Interloc 9-Speed Elite Cassettes

2/5 (2 Reviews)
MSRP : $66.95

Product Description

Interloc Elite Road 9sp Cassette: Nickel-chrome plated steel cogs, alloy and resin spacers. Alloy spider holds the 4 largest cogs. 9-speed Shimano compatible, fits Shimano 8-10 speed freehubs...

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Reviews 1 - 2 (2 Reviews Total)

User Reviews

Overall Rating:1
Value Rating:1
Submitted by benshemmy a Recreational Rider

Date Reviewed: August 3, 2009

Strengths:    Shifts eight of the nine cogs well.

Weaknesses:    Shifts one cog poorly, always, both up-and down-shifting.

Bottom Line:   
IRD hates do-it-yourselfers. If you have all your bike work done at an LBS, consider IRD's parts - they're probably OK for you. But if you do your own bike work, as I do, avoid IRD unconditionally - they consistently do not support do-it-yourself cyclist.

My first IRD experience was with one of their 9-speed Elite road cassettes. It's a nice enough looking piece of gear. From the moment I started installing and riding it though, it was trouble.

First, one of the spacers was mis-manufactured. The inner diameter of the spacer prevented it from fitting onto the freehub body of either of the wheels I tried to put it on. Every other cassette I use on these wheels fits on - Shimano, SRAM; you name it.

So I machined the interior of the spacer and fit the cassette on the wheel, and then adjusted the derailleur. I took it out for a ride and found that I could get the der to index all but one cog. If I adjusted the indexing to shift smoothly to that cog, indexing was messed up for the rest of the cassette.

I tried to contact the company via their website. No response. I used the cassette for a while, then gave up on it and go a competing product (SRAM) which worked fine from the moment I put it on.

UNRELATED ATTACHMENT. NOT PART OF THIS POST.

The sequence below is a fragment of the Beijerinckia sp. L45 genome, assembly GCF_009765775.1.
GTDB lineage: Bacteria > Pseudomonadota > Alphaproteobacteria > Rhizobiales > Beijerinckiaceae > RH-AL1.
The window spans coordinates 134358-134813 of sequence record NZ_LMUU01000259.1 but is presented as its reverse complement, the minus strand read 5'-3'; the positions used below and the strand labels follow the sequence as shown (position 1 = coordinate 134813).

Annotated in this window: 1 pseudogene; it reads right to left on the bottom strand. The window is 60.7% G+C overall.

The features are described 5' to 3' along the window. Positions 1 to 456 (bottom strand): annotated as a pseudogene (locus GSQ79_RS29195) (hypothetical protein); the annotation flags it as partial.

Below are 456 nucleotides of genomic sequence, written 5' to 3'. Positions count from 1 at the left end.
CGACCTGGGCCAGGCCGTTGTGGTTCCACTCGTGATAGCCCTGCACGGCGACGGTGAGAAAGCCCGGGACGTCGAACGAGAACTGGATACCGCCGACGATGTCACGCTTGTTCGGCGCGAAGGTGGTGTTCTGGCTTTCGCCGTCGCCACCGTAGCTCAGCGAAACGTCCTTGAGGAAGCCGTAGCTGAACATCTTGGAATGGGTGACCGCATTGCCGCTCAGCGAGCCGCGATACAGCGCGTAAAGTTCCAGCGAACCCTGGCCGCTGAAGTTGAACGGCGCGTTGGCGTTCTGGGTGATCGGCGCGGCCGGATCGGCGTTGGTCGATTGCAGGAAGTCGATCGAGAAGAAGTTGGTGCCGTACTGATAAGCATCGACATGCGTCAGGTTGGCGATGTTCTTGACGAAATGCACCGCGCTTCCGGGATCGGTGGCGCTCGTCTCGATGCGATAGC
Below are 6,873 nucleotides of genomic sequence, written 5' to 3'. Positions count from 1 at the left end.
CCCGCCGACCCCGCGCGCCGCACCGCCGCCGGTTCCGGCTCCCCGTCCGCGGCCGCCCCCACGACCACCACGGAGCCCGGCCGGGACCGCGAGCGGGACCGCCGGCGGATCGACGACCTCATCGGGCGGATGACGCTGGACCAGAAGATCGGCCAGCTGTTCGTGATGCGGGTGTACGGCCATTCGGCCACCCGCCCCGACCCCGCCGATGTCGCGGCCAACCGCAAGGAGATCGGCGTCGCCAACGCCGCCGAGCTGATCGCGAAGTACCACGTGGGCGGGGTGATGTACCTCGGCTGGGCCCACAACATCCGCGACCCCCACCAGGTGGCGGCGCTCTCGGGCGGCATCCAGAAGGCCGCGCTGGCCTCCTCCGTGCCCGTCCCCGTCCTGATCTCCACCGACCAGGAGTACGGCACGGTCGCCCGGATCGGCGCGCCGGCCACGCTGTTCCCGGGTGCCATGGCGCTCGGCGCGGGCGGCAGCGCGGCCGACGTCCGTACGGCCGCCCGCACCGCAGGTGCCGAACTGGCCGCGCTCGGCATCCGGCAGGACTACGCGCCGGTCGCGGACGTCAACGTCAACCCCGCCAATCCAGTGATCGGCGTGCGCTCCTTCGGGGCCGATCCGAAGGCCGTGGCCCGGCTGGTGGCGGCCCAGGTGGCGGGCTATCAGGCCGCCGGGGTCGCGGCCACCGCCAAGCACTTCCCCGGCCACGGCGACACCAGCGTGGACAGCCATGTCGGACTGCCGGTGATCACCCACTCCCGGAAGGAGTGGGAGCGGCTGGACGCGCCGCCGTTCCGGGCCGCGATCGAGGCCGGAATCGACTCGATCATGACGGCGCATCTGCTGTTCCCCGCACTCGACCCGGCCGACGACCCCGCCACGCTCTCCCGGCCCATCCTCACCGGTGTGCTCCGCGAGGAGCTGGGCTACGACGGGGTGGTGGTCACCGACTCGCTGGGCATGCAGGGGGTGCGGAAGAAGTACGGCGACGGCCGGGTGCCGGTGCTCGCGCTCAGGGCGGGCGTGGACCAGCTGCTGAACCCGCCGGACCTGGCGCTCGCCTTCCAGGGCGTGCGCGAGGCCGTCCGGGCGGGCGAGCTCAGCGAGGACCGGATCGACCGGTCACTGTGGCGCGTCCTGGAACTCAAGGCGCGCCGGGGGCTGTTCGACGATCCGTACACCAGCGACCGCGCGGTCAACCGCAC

I recently took the IRD Elite cassette out of the box, just to give it one more chance. Same problem - no surprise. I contacted IRD "Support". As they did when I requested help recently with one of their compact double front derailleurs, they attempted to steer me to the wrench at my LBS, and suggested that the problem was most likely an issue with a different portion of my drive train.

You'll never get any meaningful assistance from this company, and they won't suggest you send the part back. If you do your own work, you'll probably want to buy your parts from a different manufacturer.

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Similar Products Used:   You name it.

Bike Setup:   9-speed DA shifters and rear derailleur. IRD CD front der. SRAM chain. FSA compact crankset. Velomax/Easton Ascent II wheels. Litespeed Siena frame and fork.

Overall Rating:3
Value Rating:3
Submitted by Mitch a Recreational Rider

Date Reviewed: March 26, 2007

Strengths:    Shimano compatibility and the cogs are shiney.

Weaknesses:    Doesn't compare to the big S-dawg when it comes to performance.

Bottom Line:   
Love the big cogs. Upgraded to 9 speed and my 8 had 12-28 so I thought I would do the same for the 9. Rode one month and the gear changes weren't as snappy as the Shimano cassette. There is some delay as opposed to that udder brand. Had I known I would have stayed with the big S.

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Favorite Ride:   New Zealand

Price Paid:    $60.00

Purchased At:   CBO

Similar Products Used:   Shimano cassettes

Bike Setup:   Interloc Crossfire, Shimano 105 drive train and wheels.

Reviews 1 - 2 (2 Reviews Total)

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